BARFI: We know this from our sources on the ground that it happens so quickly that when he was kidnapped they didn't have the time to mobilize those resources. Somebody at the border crossing made a phone call to ISIS and they set up a fake checkpoint with many people and Steve and his people that he went in with could not escape.

COOPER: When you've heard the administrations response to all of these, what do you make of it from your vantage point?

BARFI: The administration has made a number of inaccurate statements to say -- they have said that their families have been consistently and regularly informed, that is not true. I speak now only from the Sotloff family. I can't speak for the other families.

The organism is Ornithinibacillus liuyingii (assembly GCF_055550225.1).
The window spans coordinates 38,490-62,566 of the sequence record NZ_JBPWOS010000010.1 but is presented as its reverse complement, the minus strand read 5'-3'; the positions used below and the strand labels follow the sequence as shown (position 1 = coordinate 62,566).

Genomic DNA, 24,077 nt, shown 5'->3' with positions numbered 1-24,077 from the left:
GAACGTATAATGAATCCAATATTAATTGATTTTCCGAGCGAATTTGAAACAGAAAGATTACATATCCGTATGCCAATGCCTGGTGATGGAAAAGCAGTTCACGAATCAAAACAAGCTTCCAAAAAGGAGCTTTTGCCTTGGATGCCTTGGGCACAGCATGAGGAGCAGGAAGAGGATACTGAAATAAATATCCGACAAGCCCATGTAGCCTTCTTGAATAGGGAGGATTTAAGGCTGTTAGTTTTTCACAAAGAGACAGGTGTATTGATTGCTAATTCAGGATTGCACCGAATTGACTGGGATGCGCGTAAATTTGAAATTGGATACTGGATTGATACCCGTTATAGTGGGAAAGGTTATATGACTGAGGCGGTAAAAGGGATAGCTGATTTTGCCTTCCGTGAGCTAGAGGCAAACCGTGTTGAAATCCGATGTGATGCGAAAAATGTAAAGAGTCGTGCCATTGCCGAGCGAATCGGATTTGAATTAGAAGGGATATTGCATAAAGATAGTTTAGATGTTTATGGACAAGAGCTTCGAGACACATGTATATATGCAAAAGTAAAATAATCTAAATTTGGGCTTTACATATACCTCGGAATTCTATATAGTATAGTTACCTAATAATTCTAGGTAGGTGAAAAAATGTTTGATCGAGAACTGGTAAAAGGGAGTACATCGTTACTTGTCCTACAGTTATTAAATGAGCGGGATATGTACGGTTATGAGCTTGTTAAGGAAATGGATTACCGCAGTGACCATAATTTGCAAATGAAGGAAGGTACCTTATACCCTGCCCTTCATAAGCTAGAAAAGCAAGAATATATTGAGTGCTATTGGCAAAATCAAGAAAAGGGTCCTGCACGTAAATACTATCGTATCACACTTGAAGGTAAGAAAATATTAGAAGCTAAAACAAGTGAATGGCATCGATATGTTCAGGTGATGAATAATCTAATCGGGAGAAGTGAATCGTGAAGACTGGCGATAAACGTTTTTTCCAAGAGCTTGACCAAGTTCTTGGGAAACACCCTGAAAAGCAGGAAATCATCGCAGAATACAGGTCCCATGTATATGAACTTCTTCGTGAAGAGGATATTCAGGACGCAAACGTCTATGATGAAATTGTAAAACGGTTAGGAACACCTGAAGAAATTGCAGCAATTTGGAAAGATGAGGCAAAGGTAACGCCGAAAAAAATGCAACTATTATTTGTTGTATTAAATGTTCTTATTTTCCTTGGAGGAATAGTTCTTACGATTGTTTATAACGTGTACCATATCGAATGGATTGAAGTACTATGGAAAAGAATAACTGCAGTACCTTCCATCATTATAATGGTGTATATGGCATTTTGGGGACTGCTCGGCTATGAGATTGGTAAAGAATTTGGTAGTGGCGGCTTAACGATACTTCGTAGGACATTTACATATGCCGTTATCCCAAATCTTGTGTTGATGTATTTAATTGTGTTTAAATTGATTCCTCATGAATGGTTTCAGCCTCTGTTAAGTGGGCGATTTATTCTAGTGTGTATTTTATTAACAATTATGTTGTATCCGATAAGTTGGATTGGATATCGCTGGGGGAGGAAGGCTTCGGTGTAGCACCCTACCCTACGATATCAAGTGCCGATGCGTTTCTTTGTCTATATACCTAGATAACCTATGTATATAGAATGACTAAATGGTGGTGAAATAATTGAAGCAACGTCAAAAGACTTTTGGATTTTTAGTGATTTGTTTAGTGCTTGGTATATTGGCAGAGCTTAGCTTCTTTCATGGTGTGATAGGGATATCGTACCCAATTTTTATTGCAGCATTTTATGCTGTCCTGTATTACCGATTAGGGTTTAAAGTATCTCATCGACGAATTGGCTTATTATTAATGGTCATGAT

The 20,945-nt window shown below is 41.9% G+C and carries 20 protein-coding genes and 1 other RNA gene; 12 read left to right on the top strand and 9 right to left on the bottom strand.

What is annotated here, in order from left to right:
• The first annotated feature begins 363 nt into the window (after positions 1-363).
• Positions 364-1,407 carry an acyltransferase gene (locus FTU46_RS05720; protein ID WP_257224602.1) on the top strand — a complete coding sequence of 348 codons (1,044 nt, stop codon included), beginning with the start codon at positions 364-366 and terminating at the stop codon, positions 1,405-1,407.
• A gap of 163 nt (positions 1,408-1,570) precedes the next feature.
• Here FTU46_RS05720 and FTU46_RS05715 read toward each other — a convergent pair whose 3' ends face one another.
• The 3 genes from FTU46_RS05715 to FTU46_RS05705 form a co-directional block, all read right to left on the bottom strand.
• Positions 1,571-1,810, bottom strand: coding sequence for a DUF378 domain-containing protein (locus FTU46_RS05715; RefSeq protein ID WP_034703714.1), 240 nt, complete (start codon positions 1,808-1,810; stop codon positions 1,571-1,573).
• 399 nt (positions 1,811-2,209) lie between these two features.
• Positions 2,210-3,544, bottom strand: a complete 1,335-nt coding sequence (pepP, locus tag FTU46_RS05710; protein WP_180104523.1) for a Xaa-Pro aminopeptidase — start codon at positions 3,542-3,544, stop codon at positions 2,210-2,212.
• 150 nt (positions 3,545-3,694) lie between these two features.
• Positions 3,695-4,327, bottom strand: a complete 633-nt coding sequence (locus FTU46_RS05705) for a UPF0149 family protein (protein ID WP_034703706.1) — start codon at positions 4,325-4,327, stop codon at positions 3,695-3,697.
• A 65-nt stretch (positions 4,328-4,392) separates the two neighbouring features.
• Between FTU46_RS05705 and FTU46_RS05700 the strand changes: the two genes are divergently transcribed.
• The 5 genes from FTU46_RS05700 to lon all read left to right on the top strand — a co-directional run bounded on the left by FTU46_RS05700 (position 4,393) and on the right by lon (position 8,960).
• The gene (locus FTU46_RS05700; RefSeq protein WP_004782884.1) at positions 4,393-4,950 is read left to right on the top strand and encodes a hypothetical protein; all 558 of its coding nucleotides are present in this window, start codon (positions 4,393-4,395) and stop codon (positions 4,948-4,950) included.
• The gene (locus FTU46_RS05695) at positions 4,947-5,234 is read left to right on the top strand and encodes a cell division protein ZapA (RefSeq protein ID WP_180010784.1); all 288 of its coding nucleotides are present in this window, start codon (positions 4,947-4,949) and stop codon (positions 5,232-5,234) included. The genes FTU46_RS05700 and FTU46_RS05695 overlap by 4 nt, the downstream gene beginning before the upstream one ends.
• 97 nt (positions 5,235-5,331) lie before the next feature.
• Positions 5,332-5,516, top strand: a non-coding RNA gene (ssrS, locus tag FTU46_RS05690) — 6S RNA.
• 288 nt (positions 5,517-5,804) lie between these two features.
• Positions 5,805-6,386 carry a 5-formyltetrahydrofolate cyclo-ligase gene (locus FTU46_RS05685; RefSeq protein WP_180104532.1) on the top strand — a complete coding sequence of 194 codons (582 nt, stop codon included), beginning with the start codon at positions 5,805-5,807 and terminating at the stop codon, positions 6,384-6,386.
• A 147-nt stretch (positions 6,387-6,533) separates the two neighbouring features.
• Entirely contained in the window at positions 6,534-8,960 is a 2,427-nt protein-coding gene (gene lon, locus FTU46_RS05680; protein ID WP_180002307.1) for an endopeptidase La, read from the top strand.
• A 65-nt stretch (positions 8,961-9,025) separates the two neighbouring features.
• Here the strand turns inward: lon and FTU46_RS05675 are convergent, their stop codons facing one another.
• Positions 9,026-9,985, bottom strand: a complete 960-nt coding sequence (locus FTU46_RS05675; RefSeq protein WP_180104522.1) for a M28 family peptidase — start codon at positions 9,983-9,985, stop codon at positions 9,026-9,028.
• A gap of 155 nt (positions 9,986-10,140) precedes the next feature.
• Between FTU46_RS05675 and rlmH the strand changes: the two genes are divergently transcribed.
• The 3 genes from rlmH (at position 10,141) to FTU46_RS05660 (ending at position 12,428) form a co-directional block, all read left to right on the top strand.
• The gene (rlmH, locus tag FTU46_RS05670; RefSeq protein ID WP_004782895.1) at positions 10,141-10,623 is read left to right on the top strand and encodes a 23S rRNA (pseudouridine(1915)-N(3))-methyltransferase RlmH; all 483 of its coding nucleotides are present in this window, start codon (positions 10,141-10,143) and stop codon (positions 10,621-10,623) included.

They said that these hostages were moved frequently. We know that for most of the beginning of this part of this they were stationary. We know that the intelligence community and the White House are in mesh in the larger game of bureaucratic in fighting and Jim and Steve are pawns in that game and that's not fair and if there's continuous to be leaks, the Sotloff family will have to speak out to set the record straight.

COOPER: What do you mean that they were pawns? Can you say more?

BARFI: Well, I'll just give you one example. People now are talking about the torture that some of these hostages suffered. People talked about specifically some of the tortures that Jim suffered and that's just not fair to his family. They need time to heal.

And there was an article last week in the Wall Street Journal basically revealing some of the details that the raid, the Pentagon and the intelligence community were pushing back against the White House and saying it was their fault that they didn't provide the surveillance necessarily to find the hostages.